The Opposition to Urban Tolling Alliance (OUTA) is both shocked and appalled at Sanral’s waste of money, spending over R85 million per annum to advertise a system, which the majority of people have denounced. “This must go down as one of the world’s most unsuccessful marketing campaigns, whereby several millions of taxpayers rands have been spent with little success in the promotion of their cause,” says Wayne Duvenage, Chairperson of OUTA.
This size of advertising budget is enjoyed by few of South Africa’s top multi-billion rand corporate brands operating in highly competitive industries. SANRAL however operates as a monopoly with government policy at its defense. “There is something seriously wrong with any entity that operates in such a protected environment and spending so much money trying to sell an ill-conceived plan to society, whilst at the same time observing its credibility sink deeper into the mud.” says Duvenage.
SANRAL behaves as if it were a business operating in a competitive environment, seeking customers for its products over another. It is however, a state owned entity whose role is to construct roads in the most efficient manner and at the lowest cost to society. Instead, it has embarked on a strategy to convince society to pay far more than it needs to, through an inefficient revenue generating system of eTolls that enriches overseas companies, whilst at the same time, society has been encumbered by Sanral’s over-payment of the Gauteng freeways due to collusive bid-rigging contractors, the behaviour of which Sanral has yet to condemn.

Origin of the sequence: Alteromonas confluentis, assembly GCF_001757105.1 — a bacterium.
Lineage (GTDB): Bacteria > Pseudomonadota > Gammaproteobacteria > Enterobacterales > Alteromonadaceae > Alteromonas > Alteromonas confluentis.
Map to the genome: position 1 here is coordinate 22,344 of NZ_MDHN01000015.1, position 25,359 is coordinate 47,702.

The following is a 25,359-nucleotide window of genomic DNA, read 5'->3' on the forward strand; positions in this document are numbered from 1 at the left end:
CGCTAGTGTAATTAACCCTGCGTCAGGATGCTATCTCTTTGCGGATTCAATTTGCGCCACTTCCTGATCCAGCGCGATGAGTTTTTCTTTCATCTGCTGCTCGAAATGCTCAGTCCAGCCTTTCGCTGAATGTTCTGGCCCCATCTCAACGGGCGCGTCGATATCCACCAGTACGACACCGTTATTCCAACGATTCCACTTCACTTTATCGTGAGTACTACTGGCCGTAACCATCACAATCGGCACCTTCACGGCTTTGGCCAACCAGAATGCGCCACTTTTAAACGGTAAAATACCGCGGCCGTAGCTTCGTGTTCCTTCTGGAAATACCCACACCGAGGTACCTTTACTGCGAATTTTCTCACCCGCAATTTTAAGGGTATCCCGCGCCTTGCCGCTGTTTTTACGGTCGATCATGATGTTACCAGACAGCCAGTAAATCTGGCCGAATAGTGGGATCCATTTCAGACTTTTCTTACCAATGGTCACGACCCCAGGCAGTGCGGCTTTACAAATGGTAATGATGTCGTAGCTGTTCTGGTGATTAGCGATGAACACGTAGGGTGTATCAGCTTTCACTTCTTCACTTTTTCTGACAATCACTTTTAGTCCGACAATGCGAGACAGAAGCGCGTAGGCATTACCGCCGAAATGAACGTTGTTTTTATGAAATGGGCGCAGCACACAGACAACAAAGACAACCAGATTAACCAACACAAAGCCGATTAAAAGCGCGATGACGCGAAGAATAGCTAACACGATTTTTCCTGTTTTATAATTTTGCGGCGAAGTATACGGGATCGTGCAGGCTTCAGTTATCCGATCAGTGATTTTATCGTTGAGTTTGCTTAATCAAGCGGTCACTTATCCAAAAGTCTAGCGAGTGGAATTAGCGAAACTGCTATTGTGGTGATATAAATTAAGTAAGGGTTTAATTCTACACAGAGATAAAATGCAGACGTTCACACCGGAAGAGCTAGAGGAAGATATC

According to OUTA, a number of corporate entities, government departments and others will ‘toe the eTag line’, however, tens (if not hundreds) of thousands will not get tagged, nor will they pay for the use of the freeways. This is not because they don’t want to pay for infrastructure that offers benefits to society, but because Sanral (and the Government) have lost the trust of the people on this issue. They have sought to force a costly construction and collection system into being, whilst lacking the required levels of transparency and engagement with a society who would want nothing more than to have been part of the process, seeking the most efficient funding mechanism with alternative options and solutions included into the plan.
The examples of road tolling failures around the world are plentiful, especially when they have lost the support of society and the levels of compliance required for success in Gauteng will never be sufficient, regardless of how much advertising Sanral throws at the problem. At the other extreme of enticement, is enforcement and on this score, Government should know by now that laws and regulations are only as good as they are governable. Governing and enforcing the eToll matter will be a never-ending uphill battle. OUTA continues to hope the authorities will review their eToll intentions and consider an alternative funding solution, which will be more beneficial and acceptable to South Africa’s road users.